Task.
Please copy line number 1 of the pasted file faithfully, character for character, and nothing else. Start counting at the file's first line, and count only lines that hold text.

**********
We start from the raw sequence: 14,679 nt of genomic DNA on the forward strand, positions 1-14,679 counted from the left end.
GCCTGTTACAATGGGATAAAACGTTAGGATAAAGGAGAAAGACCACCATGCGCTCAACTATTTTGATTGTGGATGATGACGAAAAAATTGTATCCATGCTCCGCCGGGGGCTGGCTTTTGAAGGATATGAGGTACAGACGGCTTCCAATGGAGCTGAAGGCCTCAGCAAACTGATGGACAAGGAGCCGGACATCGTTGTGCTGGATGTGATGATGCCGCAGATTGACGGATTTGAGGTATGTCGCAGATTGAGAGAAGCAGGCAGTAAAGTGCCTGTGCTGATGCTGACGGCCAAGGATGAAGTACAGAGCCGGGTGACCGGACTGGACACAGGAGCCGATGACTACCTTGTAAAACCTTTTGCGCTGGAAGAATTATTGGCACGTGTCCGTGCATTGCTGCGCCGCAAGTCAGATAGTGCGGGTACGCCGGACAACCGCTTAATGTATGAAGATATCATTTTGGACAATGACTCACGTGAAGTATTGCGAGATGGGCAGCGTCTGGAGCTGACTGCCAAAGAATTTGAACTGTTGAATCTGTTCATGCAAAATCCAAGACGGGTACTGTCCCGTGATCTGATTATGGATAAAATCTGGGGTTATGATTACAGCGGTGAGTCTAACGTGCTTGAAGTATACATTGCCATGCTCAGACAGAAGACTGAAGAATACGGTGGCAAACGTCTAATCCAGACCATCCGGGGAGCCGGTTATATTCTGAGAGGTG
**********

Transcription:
We start from the raw sequence: 14,679 nt of genomic DNA on the forward strand, positions 1-14,679 counted from the left end.